Hines City Administrator Judy Erwin said local insurance agents are often able to provide flood insurance at much lower rates than the National Flood Insurance Program.

The next meeting regarding flood issues will be held Aug. 15 at 10 a.m. in Runnels’ office at the courthouse;

• was addressed by Tim Smith during the public comment period.

Smith provided written comments regarding the Comprehensive Land Use Plan and thanked the court and Harney County Planning Commissions for their work on this project;

• received an updated National Environmental Policy Act (NEPA) schedule from Holly Orr of the Burns District of the Bureau of Land Management (BLM);

• received an application for an approach off of Lawen Road. The court agreed to table the application so that Harney County Roads Supervisor Eric Drushella can review it;

• reviewed water use requests;

• received correspondence from the Oregon Department of Forestry regarding fire suppression costs;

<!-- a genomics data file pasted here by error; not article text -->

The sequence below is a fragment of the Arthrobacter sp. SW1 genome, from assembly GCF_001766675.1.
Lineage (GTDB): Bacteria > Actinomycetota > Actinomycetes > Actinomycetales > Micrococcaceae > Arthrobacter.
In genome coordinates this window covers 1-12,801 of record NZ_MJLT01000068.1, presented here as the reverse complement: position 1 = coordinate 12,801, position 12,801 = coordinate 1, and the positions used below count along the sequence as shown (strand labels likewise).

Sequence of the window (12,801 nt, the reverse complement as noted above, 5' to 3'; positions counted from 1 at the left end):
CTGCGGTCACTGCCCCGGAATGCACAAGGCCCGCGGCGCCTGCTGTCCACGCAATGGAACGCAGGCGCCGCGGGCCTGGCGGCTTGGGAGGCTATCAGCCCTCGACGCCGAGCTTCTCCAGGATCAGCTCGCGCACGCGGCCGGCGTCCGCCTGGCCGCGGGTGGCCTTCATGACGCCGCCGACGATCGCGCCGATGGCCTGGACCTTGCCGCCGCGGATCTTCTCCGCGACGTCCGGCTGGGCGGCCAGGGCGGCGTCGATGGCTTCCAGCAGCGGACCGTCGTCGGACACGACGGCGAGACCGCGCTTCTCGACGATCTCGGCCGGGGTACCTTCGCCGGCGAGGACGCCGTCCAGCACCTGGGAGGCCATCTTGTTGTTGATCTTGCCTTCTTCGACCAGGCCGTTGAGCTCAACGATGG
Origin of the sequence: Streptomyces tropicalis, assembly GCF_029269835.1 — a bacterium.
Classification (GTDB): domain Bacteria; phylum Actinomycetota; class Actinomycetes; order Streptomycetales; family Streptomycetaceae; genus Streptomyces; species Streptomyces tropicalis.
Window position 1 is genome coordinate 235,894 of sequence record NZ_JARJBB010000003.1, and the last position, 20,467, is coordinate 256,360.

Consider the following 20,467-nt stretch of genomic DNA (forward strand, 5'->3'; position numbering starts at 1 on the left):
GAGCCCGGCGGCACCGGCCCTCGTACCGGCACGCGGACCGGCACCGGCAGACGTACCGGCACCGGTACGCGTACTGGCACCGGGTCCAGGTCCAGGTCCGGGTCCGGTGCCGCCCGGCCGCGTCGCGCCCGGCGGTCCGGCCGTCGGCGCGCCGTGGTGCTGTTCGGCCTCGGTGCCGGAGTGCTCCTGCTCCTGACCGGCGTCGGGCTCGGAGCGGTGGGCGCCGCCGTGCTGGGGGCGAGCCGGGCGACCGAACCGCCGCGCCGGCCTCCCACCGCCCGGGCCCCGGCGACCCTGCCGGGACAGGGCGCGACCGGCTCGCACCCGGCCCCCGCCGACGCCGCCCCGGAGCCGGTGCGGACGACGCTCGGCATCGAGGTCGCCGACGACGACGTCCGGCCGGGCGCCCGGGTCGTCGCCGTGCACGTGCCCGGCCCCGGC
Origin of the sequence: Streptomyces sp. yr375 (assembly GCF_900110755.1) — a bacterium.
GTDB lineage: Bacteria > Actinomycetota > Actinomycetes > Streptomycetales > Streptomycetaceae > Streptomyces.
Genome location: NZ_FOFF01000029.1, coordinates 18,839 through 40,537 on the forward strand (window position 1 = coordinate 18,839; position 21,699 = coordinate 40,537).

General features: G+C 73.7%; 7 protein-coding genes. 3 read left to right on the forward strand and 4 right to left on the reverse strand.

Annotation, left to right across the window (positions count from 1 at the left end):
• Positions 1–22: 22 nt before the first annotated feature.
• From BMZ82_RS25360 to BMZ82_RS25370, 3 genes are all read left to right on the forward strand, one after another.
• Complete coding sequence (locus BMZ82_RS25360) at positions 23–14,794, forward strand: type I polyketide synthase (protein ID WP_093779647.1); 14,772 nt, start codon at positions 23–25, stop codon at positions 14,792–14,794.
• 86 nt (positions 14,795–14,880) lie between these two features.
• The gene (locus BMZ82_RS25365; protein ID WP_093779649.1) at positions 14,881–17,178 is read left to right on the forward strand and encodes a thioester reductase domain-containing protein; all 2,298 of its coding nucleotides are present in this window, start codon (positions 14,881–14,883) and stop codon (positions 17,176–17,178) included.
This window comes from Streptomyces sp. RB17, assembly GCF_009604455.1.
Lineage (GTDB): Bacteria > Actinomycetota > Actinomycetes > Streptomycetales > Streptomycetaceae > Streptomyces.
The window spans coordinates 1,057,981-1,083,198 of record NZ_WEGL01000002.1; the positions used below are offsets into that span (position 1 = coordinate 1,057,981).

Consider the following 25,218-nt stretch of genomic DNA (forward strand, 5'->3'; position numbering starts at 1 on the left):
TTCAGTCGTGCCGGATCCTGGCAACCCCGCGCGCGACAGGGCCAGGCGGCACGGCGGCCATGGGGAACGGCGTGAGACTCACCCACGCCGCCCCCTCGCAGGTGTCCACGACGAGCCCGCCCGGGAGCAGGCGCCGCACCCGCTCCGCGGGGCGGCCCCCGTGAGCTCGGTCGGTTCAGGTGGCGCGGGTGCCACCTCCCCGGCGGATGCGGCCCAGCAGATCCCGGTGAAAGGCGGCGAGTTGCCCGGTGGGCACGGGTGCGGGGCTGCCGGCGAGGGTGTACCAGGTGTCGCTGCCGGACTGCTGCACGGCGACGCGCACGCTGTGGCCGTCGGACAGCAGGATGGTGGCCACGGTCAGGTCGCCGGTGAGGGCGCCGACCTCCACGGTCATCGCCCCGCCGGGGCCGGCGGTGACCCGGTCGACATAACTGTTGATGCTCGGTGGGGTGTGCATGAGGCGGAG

• received correspondence from the Vale District of the BLM regarding the causal factor analysis report for the Greater Sage-Grouse Trout Creeks Priority Area for Conservation;

• learned from Runnels that Administrative Assistant Sharon Johnson will retire at the end of the month;

• learned from Runnels that he will attend the Association of Oregon Counties meetings Aug. 13-14;

• learned from Runnels that Rep. Cliff Bentz will attend the county court meeting on Sept. 6 to provide a legislative briefing.

The next regular meeting of the Harney County Court will be held Wednesday, Aug. 16, at 10 a.m. in Runnels’ office at the courthouse.

Samantha White
Samantha White was born and raised in Harney County, and she graduated from Burns High School in 2005. After high school, she attended the University of Oregon where she earned a bachelor of arts degree in magazine journalism. White was hired as a reporter for the Burns Times-Herald in September 2012.